Posts Tagged ‘discipleship’
Affectionately termed “Black Friday” by U.S. consumer retailers and popularized by the media, the day after Thanksgiving is the official launch of the retail holiday season. It is the day that retailers hope that sales will put their businesses in “the black,” rather than “the red” and is supposed to be an economic indicator of the entire holiday shopping season.
Retailers know the allure of a sale, the ongoing state of the average American’s pocket book, and the inherent tendency of human nature to buy what we do not need but wished we had. Black Friday has become a quintessential hallmark of American consumerism.
Last December, I found myself almost entrapped with the same magnetic pull of a great sale for a flat screen television. Only one problem…our very old TV still worked (although had/has its quirks). We really did not need a new TV. The barrage of sale advertisements did not make it easy to decline.
Don’t get me wrong. I like a sale just like anyone else and enjoy the pleasure of giving gifts to family and friends at Christmas. However, I also recognize the seduction of “more,” “bigger,” “better,” and “quicker.” Entrapment to bigger and better is one of the most accepted forms of cultural bondage ~ inside and outside the American church. Read the rest of this entry »
I said in the previous post that I was going to offer a follow up blog entry related to the pastoral implications of the Gnostic temptation. In brief, the Gnostic temptation is…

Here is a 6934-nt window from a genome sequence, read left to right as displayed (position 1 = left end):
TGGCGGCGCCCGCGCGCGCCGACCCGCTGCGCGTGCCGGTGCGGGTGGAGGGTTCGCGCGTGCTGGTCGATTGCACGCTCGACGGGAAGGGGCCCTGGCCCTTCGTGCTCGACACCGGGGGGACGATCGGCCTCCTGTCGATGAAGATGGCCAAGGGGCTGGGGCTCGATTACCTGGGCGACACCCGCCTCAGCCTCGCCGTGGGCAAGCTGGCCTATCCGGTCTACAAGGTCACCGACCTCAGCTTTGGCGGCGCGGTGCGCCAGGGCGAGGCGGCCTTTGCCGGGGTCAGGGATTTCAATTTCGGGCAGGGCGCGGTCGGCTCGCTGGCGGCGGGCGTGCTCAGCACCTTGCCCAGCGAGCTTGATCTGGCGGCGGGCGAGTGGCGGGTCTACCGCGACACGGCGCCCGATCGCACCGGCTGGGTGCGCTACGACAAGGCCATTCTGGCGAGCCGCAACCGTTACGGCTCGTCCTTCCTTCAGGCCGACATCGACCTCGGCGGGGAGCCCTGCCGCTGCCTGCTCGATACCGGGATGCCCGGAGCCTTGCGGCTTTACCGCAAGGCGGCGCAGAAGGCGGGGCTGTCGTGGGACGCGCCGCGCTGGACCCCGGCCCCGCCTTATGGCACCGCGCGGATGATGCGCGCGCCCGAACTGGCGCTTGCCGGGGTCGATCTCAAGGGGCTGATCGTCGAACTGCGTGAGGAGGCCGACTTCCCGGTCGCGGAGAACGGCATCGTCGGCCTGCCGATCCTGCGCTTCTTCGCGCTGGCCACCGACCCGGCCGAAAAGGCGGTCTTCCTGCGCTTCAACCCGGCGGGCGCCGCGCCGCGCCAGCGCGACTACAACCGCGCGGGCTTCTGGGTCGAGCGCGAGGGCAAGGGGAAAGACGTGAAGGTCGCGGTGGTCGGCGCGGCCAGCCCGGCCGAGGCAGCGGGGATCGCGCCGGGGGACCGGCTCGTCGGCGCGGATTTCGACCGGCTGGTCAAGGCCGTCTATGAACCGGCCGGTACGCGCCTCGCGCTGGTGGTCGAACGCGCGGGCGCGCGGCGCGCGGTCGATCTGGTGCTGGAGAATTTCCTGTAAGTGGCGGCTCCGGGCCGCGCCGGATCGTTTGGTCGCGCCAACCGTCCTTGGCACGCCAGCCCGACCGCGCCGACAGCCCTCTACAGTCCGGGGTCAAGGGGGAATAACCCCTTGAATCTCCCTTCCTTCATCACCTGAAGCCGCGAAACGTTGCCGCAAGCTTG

the attraction of an otherworldly kind of existence when faced with the genuine risk of forming unhealthy bonds with aspects of creation that can lead to addictive and destructive behavior that enslaves.
I now want to discuss some of the pastoral issues surrounding the Gnostic temptation. The purpose is to suggest discipleship practices need to be formulated in such a way as to help individuals avoid this temptation. Believers must
- Learn to love creation rightly
- Learn to love their bodies rightly
- Learn the difference between creation and “the world”
As a perspective, Gnosticism essentially is a denial of the fundamental goodness of creation. It’s appeal is for a wholly otherworldly place and experience. It is the longing for heavenly realities coupled with the struggle with earthly realities that forms the heart of the Gnostic temptation. What turns the longing for the glory of eternity into Gnosticism is simply the overreach. Can you long for glory too much? If that longing turns into a hatred of the human body (including your own), a rejection of food and drink, a rejection of marriage and the goodness of sexuality, a complete disavowing of culture as corrupt in its essence, it may just be too much.
Let me explain what I mean further. Read the rest of this entry »